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British Life and Culture

by Mandy Barrow

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British life and culture - England, Scotland and Wales
May Day - Maypole Dancing

Introduction to May Day | Maypole Dancing | Morris Dancing

May Day in the Past | May Day Today | Well Dressing

A traditional May Day dance is Maypole Dancing.

Maypole dancing

On May Day, people used to cut down young trees and stick them in the ground in the village to mark the arrival of summer.

People danced around the tree poles in celebration of the end of winter and the start of the fine weather that would allow planting to begin.

cMaypole Dancingopyright

Maypoles were once common all over England and were kept from one year to the next. Schools would practice skipping round the pole for weeks before the final show on the village greens.

The end results would be either a beautiful plaited pattern of ribbons round the pole or a tangled cat's cradle, depending on how much rehearsing had been done. copyright of

close up

Maypoles are still a part of some village life and on May Day the villagers dance around it.

Interesting Fact
The tallest maypole is said to have been erected in London on the Strand in 1661; it stood over 143 feet high. It was felled in 1717, when it was used by Isaac Newton to support Huygen's new reflecting telescope.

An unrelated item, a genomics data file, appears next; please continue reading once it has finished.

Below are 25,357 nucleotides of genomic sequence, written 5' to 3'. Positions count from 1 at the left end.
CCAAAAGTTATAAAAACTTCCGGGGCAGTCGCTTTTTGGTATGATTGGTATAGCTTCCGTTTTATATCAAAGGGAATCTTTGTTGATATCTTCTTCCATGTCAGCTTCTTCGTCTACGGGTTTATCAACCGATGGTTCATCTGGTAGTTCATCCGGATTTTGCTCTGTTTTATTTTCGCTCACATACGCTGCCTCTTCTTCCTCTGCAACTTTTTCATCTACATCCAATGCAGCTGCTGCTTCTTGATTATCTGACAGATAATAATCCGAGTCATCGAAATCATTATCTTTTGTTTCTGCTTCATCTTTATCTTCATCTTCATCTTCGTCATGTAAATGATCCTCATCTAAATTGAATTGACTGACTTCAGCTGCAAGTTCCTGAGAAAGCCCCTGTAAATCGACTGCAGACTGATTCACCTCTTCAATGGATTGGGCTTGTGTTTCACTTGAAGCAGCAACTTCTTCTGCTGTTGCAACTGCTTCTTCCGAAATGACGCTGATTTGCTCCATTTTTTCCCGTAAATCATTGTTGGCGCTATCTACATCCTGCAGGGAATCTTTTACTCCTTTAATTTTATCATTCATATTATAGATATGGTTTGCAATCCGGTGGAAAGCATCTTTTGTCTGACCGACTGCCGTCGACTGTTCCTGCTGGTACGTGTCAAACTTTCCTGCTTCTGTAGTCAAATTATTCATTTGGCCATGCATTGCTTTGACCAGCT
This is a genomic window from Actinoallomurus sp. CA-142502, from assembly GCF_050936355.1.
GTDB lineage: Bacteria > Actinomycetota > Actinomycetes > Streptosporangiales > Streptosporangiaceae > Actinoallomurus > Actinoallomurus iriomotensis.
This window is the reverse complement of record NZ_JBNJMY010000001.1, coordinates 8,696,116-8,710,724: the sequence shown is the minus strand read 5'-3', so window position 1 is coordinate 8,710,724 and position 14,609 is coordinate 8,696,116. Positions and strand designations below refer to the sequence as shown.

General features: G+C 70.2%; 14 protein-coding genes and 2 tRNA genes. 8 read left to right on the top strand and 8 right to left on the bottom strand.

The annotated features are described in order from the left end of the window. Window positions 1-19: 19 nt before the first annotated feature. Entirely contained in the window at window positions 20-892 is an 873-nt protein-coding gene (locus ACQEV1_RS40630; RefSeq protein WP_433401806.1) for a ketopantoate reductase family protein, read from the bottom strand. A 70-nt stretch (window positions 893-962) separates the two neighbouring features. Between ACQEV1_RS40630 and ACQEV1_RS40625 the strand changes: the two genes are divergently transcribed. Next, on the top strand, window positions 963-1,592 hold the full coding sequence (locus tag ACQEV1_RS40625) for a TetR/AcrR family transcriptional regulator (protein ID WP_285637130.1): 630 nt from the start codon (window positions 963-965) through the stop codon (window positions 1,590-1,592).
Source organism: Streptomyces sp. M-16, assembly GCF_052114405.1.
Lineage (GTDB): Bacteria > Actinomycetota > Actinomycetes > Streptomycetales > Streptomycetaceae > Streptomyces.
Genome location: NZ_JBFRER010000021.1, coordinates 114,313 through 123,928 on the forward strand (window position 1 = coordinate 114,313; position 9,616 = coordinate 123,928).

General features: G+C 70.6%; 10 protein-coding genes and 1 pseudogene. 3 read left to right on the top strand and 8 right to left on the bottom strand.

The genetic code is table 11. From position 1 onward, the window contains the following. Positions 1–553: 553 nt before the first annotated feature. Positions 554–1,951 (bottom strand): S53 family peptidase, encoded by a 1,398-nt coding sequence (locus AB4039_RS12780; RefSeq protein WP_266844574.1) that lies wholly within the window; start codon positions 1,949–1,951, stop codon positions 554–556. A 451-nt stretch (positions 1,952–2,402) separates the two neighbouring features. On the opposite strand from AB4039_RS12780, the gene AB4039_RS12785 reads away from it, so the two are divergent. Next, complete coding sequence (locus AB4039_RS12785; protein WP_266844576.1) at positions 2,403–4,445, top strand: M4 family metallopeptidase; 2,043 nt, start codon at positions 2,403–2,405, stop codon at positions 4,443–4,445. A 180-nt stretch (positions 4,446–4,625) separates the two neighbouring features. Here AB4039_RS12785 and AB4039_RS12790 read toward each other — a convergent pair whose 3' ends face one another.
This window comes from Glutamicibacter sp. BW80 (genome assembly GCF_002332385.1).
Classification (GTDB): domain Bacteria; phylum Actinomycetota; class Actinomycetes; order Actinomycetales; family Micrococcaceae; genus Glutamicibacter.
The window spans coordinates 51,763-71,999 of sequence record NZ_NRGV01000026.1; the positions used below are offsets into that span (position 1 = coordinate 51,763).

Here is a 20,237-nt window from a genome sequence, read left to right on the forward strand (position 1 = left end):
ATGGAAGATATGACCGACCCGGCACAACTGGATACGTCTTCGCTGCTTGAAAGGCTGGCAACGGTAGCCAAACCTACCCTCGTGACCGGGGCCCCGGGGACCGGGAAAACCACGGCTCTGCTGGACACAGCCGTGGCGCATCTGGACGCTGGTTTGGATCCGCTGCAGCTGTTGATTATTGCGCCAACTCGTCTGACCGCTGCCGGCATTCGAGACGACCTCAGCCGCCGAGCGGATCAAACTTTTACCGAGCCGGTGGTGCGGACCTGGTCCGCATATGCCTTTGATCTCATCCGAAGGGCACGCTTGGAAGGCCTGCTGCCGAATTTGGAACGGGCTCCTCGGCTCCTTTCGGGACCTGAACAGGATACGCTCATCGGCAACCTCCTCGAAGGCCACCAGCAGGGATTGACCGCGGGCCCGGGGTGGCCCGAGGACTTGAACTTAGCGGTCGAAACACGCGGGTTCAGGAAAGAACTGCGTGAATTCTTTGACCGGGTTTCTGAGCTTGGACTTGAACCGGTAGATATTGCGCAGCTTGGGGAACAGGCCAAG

Another traditional dance you will often see from May is Morris Dancing.

Click on the right arrow below to find out more about May Day
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Introduction to May Day | Maypole Dancing | Morris Dancing

May Day in the Past | May Day Today | Well Dressing

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All the materials on these pages are free for homework and classroom use only. You may not redistribute, sell or place the content of this page on any other website or blog without written permission from the Mandy Barrow.

© Copyright Mandy Barrow 2013

Mandy is the creator of the Woodlands Resources section of the Woodlands Junior website. 
The two websites and are the new homes for the Woodlands Resources.

Mandy left Woodlands in 2003 to work in Kent schools as an ICT Consulatant. 
She now teaches computers at The Granville School and St. John's Primary School in Sevenoaks Kent.

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